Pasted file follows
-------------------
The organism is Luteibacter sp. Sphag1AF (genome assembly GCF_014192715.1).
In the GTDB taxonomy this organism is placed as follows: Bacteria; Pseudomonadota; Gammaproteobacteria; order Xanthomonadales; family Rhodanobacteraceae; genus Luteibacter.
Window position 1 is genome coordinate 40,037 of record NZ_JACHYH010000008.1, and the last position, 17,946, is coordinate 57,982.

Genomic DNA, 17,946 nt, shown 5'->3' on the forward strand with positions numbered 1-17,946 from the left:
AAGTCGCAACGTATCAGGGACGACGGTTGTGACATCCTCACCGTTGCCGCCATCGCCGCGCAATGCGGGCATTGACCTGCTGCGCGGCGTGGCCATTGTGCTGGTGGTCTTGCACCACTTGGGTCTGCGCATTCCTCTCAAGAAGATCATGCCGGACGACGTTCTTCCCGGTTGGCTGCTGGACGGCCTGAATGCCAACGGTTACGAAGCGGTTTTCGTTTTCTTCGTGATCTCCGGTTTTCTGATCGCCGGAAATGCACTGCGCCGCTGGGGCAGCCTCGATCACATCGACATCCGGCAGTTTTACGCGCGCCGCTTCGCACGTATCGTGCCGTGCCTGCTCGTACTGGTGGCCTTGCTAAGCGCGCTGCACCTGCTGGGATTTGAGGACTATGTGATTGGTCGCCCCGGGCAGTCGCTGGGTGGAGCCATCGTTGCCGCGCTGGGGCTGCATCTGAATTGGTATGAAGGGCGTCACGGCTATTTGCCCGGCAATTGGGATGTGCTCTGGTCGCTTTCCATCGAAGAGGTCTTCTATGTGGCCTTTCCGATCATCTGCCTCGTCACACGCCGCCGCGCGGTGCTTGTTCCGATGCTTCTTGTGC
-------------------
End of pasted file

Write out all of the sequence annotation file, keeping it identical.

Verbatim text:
The organism is Luteibacter sp. Sphag1AF (genome assembly GCF_014192715.1).
In the GTDB taxonomy this organism is placed as follows: Bacteria; Pseudomonadota; Gammaproteobacteria; order Xanthomonadales; family Rhodanobacteraceae; genus Luteibacter.
Window position 1 is genome coordinate 40,037 of record NZ_JACHYH010000008.1, and the last position, 17,946, is coordinate 57,982.

Genomic DNA, 17,946 nt, shown 5'->3' on the forward strand with positions numbered 1-17,946 from the left:
AAGTCGCAACGTATCAGGGACGACGGTTGTGACATCCTCACCGTTGCCGCCATCGCCGCGCAATGCGGGCATTGACCTGCTGCGCGGCGTGGCCATTGTGCTGGTGGTCTTGCACCACTTGGGTCTGCGCATTCCTCTCAAGAAGATCATGCCGGACGACGTTCTTCCCGGTTGGCTGCTGGACGGCCTGAATGCCAACGGTTACGAAGCGGTTTTCGTTTTCTTCGTGATCTCCGGTTTTCTGATCGCCGGAAATGCACTGCGCCGCTGGGGCAGCCTCGATCACATCGACATCCGGCAGTTTTACGCGCGCCGCTTCGCACGTATCGTGCCGTGCCTGCTCGTACTGGTGGCCTTGCTAAGCGCGCTGCACCTGCTGGGATTTGAGGACTATGTGATTGGTCGCCCCGGGCAGTCGCTGGGTGGAGCCATCGTTGCCGCGCTGGGGCTGCATCTGAATTGGTATGAAGGGCGTCACGGCTATTTGCCCGGCAATTGGGATGTGCTCTGGTCGCTTTCCATCGAAGAGGTCTTCTATGTGGCCTTTCCGATCATCTGCCTCGTCACACGCCGCCGCGCGGTGCTTGTTCCGATGCTTCTTGTGC